As expected, the day after the outburst of the European Commission President Juncker, everybody strive to lower the level of confrontation. But the tension runs under the skin and eventually it bursts again despite diplomatic efforts. Renzi, with the high risk referendum breathing on his neck, restarts the confrontation: “The time when Italy just took orders and diktats is over and will not return. We are not the ATMs of Eastern Europe which demand solidarity only when there is something to be taken and never when there is the need to give back.” Juncker replied in the same tone: “I do not preside over a gang of technocrats and bureaucrats but a commission made up of politicians and in politics, reality must be observed.”
In Juncker’s exasperation, there is an evident irritation for being targeted by Renzi as a champion of rigor just as the Berlin hawks besiege him to put into temporary receivership the Commission of the bail-out Fund for the flexibility granted to Italy. But the clash reveals how the path to the Italian budget law is much more difficult and bumpy than expected.
In Brussels, completely different tones are being used, however the substance of the positions remain unchanged. After meeting with Commissioner for the Economy Moscovici, Minister Padoan ensures that the conversation “has been constructive” and that “the negotiations are ongoing.” Today, the Commission will announce its growth forecasts: Padoan is convinced that “there may be slight differences but not significant deviations” with respect to the accounts of the Italian government. In fact, today’s passage has not been considered an obstacle for a while, given the choice to postpone the decision until after the referendum.
For the rest, Padoan confirms point by point the Italian stance. Juncker “quoted figures that did not add up, and then he corrected himself.” The plausibility of the forecast of GDP increase of 1 per cent next year “was not denied by anyone in the hearings of the Budget Committee.” Debt “will begin to fall next year.” Italy has proven, documents in hand, that it is spending “much more and much faster” on migrants than the rest of Europe. And anyway in Brussels “there is no annoyance against Italy.” Vice President of the Commission Dombrovskis throws water on the fire: “On Nov. 16th, we will present our opinion, but on previous occasions the costs of earthquakes have been considered an exceptional one-off.”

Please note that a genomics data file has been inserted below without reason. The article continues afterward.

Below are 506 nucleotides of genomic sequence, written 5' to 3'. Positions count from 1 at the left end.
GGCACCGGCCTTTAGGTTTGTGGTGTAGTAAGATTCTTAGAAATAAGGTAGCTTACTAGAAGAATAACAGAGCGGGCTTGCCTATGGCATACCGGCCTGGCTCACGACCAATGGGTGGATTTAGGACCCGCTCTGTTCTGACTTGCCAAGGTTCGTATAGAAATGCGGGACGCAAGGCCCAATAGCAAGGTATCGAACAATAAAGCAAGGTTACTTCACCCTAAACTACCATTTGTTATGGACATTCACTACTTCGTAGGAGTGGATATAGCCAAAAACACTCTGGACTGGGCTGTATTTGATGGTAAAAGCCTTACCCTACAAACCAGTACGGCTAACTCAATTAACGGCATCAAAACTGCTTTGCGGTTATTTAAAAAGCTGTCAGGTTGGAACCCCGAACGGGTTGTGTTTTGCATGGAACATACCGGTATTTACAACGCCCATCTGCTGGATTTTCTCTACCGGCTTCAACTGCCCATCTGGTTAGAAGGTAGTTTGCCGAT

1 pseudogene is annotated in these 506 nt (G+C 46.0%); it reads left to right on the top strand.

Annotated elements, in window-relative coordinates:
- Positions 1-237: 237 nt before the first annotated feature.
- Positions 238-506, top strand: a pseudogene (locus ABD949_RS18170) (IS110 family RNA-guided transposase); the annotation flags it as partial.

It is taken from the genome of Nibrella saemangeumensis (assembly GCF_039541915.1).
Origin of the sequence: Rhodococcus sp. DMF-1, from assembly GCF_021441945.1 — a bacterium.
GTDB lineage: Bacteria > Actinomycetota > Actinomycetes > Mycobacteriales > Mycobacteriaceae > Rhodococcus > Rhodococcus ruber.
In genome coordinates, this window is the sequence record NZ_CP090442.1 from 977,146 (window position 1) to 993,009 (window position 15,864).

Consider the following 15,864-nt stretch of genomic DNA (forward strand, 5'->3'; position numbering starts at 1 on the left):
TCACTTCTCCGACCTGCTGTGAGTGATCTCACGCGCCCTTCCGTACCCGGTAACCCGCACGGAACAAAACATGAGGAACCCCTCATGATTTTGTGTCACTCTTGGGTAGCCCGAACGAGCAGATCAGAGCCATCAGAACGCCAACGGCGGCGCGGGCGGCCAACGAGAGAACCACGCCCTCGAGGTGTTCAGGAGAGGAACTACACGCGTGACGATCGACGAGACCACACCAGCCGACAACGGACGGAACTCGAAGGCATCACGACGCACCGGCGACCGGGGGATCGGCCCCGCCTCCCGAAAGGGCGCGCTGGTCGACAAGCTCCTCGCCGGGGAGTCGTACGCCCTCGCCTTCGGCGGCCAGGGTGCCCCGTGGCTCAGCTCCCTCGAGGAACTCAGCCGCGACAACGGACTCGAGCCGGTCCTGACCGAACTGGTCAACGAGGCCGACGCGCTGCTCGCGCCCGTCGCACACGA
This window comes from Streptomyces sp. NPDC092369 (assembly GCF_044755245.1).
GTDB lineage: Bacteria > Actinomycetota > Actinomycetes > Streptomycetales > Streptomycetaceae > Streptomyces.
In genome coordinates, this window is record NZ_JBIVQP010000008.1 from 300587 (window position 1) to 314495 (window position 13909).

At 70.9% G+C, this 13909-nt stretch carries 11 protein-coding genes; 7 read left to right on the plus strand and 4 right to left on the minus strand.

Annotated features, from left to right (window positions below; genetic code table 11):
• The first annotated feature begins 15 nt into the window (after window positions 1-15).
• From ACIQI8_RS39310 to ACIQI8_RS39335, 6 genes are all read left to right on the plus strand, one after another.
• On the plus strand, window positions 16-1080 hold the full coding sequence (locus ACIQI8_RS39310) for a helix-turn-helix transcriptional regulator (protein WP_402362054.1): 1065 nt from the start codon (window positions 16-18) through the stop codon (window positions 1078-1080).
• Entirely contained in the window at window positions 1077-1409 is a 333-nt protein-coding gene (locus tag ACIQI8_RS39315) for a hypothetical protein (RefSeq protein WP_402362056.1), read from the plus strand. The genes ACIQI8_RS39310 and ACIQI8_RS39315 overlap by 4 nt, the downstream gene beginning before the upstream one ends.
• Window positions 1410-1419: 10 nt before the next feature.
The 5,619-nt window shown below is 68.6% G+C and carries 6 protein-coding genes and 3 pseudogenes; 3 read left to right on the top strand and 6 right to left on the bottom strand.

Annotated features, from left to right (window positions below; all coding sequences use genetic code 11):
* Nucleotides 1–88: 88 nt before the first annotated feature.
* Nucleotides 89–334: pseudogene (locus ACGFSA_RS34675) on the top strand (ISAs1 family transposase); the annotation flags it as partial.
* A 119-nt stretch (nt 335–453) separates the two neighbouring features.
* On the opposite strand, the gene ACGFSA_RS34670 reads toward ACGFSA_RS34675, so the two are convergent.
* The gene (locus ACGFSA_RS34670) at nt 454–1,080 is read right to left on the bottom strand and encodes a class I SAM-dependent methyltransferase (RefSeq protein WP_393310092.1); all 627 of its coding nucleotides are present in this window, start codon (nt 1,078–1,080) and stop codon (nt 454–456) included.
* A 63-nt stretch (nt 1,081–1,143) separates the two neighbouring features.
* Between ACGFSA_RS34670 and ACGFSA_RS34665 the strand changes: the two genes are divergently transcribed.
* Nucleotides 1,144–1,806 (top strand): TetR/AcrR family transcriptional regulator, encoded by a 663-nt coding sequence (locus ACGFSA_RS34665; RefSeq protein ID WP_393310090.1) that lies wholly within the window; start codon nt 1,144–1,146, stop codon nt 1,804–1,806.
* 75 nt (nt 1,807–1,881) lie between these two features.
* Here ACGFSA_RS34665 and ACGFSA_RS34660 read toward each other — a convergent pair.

The official opinion of the Commission, to which Dombrovskis alludes, however important, will not be the last word. That will come only after the referendum, which is part of a complex European game that not only has Italy’s case at stakes.
The hawks in Berlin (and beyond), the Commission looking for a point of mediation and Italy with its application for a substantial excess of the constraints represent three distinct and conflicting positions. The results of this tripartite confrontation will certainly be influenced by the strength that Matteo Renzi will prove to have, or not to have, in his country. In any case, only after resolving the unknown factor represented by that vote, the EU will make a decision that will be entirely political, even if disguised as a technical matter.
In Rome, meanwhile, the government is preparing to submit the tax decree related to the budget law to a vote of confidence in Parliament. The Budget and Finance Committees of the House will proceed frantically in order to debate the vote of confidence on Thursday, vote on Friday and then forward the text to the Senate this week, if possible.